Tariq K. Shabazz takes his platform for Cuyahoga County executive race | News

Tariq K. Shabazz is a 28-year veteran of the United States Navy seeking a path to elective office.

He ran for Congress twice. Now he’s running in the Democratic primary for Cuyahoga County executive. Shabazz operates on a platform of criminal justice reform, cybersecurity, and helping those in economic need.

In 2020, he ran against U.S. Representative Marcia Fudge in the Democratic primary. He won about 3% of the votes. Last year he jumped into the special election to take the seat of Fudge’s House. He finished ninth in the race of 13 candidates.

“I’m a husband, I’m a Navy veteran, I’m a political scientist,” he told a City Club of Cleveland congressional forum last year. “Like I say all the time, before all these things, I was just a young guy growing up in downtown Cleveland, Ohio.”

This time, Shabazz is in the running to lead the Cuyahoga County government. He said that’s why he’s in the race:

“We are at a tipping point in America,” he said. “Across America, we are talking about crime, crime, crime, crime. And wherever we talk about crime, the first answer is “more police”.

But Shabazz said more police shouldn’t be the first response.

“The first response should be, ‘Remove the condition that contributes to these crimes. »

Those conditions, according to Shabazz, are economic and housing insecurity. He said there were two counties of Cuyahoga.

“People don’t understand, we live in two different Cuyahogas,” he said. “It’s two Cuyahoga tales. It is a Cuyahoga where everything is beautiful. He has the right resources for our children to grow.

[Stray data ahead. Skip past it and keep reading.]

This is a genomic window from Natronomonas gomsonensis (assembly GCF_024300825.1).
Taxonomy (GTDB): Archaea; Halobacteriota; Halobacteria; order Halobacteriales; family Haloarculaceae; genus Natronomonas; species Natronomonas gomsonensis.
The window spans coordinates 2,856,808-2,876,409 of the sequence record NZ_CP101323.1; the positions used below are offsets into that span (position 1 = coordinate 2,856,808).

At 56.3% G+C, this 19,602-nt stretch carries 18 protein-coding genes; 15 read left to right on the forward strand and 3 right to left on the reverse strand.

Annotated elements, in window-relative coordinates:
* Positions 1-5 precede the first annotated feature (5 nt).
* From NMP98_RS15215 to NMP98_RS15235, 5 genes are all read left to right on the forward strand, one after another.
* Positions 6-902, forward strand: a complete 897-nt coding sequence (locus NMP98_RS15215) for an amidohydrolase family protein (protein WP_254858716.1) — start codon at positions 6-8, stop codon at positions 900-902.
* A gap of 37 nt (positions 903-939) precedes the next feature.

In the other Cuyahoga, he said, are neighborhoods facing gun violence that don’t have grocery stores nearby. It is this economic and social inequality that is at the heart of his criticism of current elected officials.

“They’ll say, you know, ‘Racism is a public health crisis.’ They’ll say, ‘Equity, diversity and inclusion,’ Shabazz said. ‘They’ll say those things, but really, if that’s not your priority, it’s never going to reflect what your administration will be like.’

As county leaders prepare to build a new county jail, Shabazz said they should invest more money in helping young people and their families with what they lack – rather than locking up more people.

“Make sure there are more resources for all of them, make sure their homes can actually be fixed, make sure all of these things can happen,” he said. . “That won’t happen if we continue to allow the same type of individuals to come into office.”

When the Cuyahoga County Democratic Party met in late January to endorse a candidate for county executive, Shabazz was not allowed to speak.

He needed a nomination from the prosecution during the party’s Zoom meeting which included hundreds of committee members. Shabazz didn’t have one.

“So that’s something that really kind of upset me to some degree,” he said, “that we wish we could at least get to the body and actually get out what our plan and our message was. “

The party endorsed Chris Ronayne. The only other Democrat in the running, former state senator Shirley Smith, dropped out a few days later. Party endorsement, months of early campaigning, connections and considerable fundraising give Ronayne a substantial advantage.

Shabazz said he didn’t expect to get the party’s approval.

“Quite frankly, we know the party didn’t expect us to be the candidate,” he said. “Because I mean, let’s be real. The nomination took place, what, a week and a half before the actual filing deadline? So that created a perception where obviously the party can potentially pick someone first.

Nevertheless Shabazz is still in the race. A week after the approval vote, he filed the signatures he needed with the Cuyahoga County Board of Elections to vote.